In this era of digital communications, digital security is of paramount importance. And in most cases, the most important part of digital security is the password. However, it is surprising to note that most people tend to stick to very weak passwords putting their online accounts at risk, as has been suggested by the largest-ever password-related study.
The study was carried out by Joseph Bonneau at the University of Cambridge. During the course of this study, the password strength of the passwords of 70 million Yahoo users was analyzed and studied. Although these passwords were protected with hashing and individual account info, or the account associated to a specific password, was never revealed, it did give Bonneau a fair idea of what kind of passwords people tend to choose.
Interestingly, the trends are the same all across the world, across different communities and languages. People tend to choose small passwords which are weak and quite easy to guess. According to Bonneau, “We find surprisingly little variation in guessing difficulty; every identifiable group of users generated a comparably weak password distribution.”
Moreover, even when a user has to use a debit or credit card in connection with his account, he barely takes any extra measures to make his password more secure. He sure doesn’t go for the run-of-the-mill stupid passwords such as ‘abcd’, ‘1234’ or simply ‘password’ but he doesn’t choose a particularly strong password.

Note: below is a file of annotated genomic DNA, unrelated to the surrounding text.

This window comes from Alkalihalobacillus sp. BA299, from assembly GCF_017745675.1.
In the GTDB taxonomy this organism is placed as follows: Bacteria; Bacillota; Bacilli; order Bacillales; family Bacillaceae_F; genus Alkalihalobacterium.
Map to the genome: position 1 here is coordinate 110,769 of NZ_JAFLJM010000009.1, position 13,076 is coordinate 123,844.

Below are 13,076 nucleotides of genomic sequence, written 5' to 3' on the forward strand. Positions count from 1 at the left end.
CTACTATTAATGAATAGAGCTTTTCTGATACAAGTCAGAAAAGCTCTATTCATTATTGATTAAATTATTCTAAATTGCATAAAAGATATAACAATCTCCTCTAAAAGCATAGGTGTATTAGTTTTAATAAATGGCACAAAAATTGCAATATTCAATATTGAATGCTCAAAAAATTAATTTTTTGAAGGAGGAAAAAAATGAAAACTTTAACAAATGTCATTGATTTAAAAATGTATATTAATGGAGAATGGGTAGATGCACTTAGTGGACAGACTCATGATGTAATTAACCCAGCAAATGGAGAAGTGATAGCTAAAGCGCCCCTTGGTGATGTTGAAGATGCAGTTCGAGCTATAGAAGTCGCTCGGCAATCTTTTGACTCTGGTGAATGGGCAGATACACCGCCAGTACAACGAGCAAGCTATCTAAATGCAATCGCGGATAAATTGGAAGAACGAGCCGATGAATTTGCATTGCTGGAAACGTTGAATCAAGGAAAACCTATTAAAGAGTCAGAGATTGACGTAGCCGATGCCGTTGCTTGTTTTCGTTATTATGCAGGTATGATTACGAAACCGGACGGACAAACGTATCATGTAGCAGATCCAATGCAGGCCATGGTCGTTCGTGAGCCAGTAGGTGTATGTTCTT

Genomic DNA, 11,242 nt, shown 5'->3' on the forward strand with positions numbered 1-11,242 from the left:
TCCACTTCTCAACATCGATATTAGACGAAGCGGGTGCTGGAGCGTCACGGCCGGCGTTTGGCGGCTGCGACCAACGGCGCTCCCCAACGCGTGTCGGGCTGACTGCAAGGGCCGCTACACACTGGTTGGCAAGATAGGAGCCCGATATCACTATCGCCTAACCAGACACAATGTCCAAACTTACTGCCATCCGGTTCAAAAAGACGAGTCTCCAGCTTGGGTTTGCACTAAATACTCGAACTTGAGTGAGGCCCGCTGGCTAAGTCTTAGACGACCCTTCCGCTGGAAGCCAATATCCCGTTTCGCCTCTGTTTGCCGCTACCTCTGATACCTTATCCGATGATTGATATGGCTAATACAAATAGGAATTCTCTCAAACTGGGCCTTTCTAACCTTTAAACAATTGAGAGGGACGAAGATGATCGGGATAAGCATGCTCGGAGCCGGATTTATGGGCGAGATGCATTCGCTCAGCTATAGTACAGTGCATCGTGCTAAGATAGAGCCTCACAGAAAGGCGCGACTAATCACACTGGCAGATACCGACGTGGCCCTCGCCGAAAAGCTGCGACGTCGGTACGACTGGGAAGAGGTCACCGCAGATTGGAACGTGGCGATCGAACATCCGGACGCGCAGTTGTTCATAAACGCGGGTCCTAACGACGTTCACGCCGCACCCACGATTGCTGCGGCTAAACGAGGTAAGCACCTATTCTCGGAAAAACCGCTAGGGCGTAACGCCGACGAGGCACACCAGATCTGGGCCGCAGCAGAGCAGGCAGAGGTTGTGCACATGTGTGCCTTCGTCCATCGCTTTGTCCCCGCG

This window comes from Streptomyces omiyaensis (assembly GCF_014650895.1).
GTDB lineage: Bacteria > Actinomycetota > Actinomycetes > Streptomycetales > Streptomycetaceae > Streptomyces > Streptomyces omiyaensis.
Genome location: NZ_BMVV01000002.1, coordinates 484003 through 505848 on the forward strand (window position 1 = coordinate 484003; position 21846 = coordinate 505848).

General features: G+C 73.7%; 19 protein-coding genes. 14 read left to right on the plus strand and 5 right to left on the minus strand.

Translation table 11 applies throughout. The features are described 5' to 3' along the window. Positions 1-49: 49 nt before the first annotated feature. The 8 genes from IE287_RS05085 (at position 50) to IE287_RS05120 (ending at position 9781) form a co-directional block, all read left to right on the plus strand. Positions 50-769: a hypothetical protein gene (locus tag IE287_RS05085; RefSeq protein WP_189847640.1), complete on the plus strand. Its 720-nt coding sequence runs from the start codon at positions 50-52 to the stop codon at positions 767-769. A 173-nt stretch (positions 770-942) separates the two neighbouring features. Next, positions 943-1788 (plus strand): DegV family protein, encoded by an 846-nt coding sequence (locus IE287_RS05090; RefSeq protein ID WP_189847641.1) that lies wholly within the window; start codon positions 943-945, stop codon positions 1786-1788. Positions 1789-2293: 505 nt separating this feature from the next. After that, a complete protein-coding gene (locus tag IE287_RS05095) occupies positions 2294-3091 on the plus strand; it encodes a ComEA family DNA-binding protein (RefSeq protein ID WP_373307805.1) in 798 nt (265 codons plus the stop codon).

Bonneau further states, “More surprisingly, even seemingly distant language communities choose the same weak passwords and an attacker never gains more than a factor of 2 efficiency gain by switching from the globally optimal dictionary to a population-specific lists.”
The study further reveals that a lot of people tend to go for nine-digit passwords or longer. This is because nine-digits indicate the general length of phone numbers and are easier to remember for most people. However, generally the passwords chosen by a staggering majority of the users are not strong enough which is quite surprising since online accounts are becoming more and more critical as more and more information is migrated to the realm of digital world.
Source: University of Cambridge
Courtesy: Venture Beat